SAFETYLINE 8

Health & Safety Update - August 2001- White Rose Day issue

The HSE reported on their inspections of GM facilities and research in 5 University departments in June. They re-emphasised the advice and legal interpretation they gave us at the time of the visit to improve project documentation for the Government’s Advisory Committee for Genetic Modification. The report is a positive indication of the hard work going in this research area to ensure standards are being met and that people and the environment are protected.

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The University has purchased the Technical Index package of web-based health, safety and construction information for all departments to replace the Barbour Index Health & Safety and Construction packages. We have also purchased access to the entire range of BS standards, these can be accessed on-line. Addresses are http://www.info4education.com and http://bsonline.techindex.co.uk respectively, the User Name being "sheffieldun" and the Password "western" for both.

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Rosin based solders. Rosin is coming under scrutiny because of the risk of sensitisation of individuals who work with it. Non-rosin based solders are available but do not have the same flow characteristics as rosin based solders, so replacement at this time may not be appropriate. However, it is important that those using rosin based solders work with LEV systems to minimise the exposure to fumes created during soldering. Apparently there is international commitment to replacing lead in solders, and that epoxy-based substances are being developed.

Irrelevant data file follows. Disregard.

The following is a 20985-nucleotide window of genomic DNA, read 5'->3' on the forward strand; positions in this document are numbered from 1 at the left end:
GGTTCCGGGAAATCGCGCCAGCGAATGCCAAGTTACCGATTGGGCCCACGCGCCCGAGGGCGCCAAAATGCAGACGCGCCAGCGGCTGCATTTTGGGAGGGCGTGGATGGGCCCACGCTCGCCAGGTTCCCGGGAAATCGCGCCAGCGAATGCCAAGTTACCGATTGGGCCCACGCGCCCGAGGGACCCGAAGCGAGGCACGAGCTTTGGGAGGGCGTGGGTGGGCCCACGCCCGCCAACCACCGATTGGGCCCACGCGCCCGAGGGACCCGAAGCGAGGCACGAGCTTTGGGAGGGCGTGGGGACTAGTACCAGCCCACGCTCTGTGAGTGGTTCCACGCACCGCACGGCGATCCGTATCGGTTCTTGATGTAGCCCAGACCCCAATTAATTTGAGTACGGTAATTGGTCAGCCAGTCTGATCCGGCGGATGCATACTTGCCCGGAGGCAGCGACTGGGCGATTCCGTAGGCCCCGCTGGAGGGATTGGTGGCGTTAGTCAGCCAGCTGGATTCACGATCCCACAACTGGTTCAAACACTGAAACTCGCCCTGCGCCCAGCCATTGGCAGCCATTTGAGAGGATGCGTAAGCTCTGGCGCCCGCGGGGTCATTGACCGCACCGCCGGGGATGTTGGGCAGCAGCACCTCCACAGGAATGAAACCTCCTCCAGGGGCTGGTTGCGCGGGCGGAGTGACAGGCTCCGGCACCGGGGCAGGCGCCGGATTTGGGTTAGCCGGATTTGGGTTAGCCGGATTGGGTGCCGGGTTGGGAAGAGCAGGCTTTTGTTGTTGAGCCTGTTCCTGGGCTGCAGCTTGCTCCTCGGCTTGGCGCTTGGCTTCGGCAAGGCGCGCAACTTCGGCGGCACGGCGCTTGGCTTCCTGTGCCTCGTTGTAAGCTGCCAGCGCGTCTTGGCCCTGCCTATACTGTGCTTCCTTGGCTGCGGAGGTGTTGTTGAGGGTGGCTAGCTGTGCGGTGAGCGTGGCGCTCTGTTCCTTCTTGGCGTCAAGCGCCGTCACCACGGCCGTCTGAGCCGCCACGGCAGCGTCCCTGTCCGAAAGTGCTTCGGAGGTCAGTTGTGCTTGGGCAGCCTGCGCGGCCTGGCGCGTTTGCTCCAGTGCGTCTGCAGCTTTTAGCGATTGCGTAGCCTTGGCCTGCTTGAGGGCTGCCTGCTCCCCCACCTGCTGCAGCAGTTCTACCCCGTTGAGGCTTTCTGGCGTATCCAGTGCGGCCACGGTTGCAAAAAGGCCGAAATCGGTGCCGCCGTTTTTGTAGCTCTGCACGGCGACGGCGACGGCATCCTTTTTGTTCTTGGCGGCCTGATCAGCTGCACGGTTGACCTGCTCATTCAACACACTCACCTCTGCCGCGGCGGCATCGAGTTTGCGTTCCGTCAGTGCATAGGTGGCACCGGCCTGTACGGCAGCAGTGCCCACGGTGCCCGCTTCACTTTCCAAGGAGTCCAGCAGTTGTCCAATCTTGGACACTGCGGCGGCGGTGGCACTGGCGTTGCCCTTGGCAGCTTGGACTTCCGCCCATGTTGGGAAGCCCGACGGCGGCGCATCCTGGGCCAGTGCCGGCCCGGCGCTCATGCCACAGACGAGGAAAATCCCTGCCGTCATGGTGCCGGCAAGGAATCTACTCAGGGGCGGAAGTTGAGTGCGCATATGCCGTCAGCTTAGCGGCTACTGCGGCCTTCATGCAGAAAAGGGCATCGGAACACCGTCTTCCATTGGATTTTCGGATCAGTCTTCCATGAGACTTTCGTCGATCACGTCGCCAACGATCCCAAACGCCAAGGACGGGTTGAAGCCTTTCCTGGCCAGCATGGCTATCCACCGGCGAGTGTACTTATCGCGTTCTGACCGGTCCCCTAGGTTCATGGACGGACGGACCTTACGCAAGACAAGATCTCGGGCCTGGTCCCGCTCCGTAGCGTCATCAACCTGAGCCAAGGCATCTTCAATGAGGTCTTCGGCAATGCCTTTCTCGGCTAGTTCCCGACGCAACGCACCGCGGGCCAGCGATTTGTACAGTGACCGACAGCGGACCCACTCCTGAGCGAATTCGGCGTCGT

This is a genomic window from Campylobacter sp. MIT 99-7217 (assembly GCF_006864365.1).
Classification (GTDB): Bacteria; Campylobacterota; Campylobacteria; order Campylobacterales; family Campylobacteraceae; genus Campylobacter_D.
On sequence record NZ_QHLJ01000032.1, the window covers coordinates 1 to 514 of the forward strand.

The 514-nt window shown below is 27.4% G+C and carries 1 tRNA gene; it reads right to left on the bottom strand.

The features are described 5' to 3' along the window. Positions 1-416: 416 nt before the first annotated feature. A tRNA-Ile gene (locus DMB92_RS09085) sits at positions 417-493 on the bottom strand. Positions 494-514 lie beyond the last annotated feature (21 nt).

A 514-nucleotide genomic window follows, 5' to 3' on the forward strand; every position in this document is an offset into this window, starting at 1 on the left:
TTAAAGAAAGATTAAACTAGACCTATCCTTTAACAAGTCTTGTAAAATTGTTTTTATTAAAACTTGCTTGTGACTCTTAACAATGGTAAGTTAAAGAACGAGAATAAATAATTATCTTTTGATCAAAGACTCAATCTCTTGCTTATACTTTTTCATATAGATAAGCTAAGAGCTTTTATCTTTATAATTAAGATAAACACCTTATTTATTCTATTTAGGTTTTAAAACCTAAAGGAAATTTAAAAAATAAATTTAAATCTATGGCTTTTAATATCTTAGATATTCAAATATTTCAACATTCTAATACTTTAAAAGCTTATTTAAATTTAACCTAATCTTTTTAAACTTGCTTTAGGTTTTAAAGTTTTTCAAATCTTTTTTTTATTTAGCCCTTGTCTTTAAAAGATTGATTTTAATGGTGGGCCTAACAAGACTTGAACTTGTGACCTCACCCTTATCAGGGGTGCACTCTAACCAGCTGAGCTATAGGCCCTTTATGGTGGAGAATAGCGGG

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Steam Sterilisation indicators for autoclaves. The BS standard for these have changed recently and existing stocks conforming to BS 7720 should not be used beyond their expiry date. After September 14th buy only packs conforming to BS EN 867:2001, Part 4, and use according to the manufacturers instructions.

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Latest figures show that around 400 people are killed annually in the UK by work activities and more than a million people are injured. As well as a huge cost in terms of misery and suffering, these accidents result in a £18 billion loss to the British economy.

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We may already have seen the end of the summer, but in case it returns, remember that the sun can burn unprotected skin very quickly at this time of the year. Make sure you are adequately protected if you work outdoors, by wearing a hat and lightweight clothing or using suncreams with high protection factors to cover all exposed skin. Drink plenty of water to avoid dehydration. ------------------------------------------------------------------

Some months ago the Public Health Laboratory Service circulated a letter which, in effect asks all laboratories to check to see whether they have any stocks of Polioviruses or potentially infectious material. The ultimate goal is destruction of all unwanted material or transfer to a WHO containment facilities. Those wishing to continue work with polioviruses must eventually upgrade their facilities to BSL-3 and then BSL-4.

It appears that the HSE intends to send a comprehensive questionnaire to all laboratories and I understand that the level of detail they seek is significant with searches required of all fridges, freezers and Nitrogen stores. It appears that they are looking for details on research faecal, respiratory and other unfixed sources of material and their place of collection. More information can be found on http://www.cdc.gov/mmwr/preview/mmwrhtml/mm5029a2.htm

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The Transportable Pressure Vessels Regulations 2001 came into force on 1st July. They cover the testing and inspection of cylinders and tanks used for the transport of gases; the appointment of National Bodies to carry out inspection and approval of such equipment; and the mutual recognition of approvals and marks issued by inspecting bodies so that such equipment will have free circulation in the Community market. I don’t think they affect our activities.

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Recall of Dell Inspiron 5000 (I5000) laptop batteries – see http://support.dell.com/I5000Battery/


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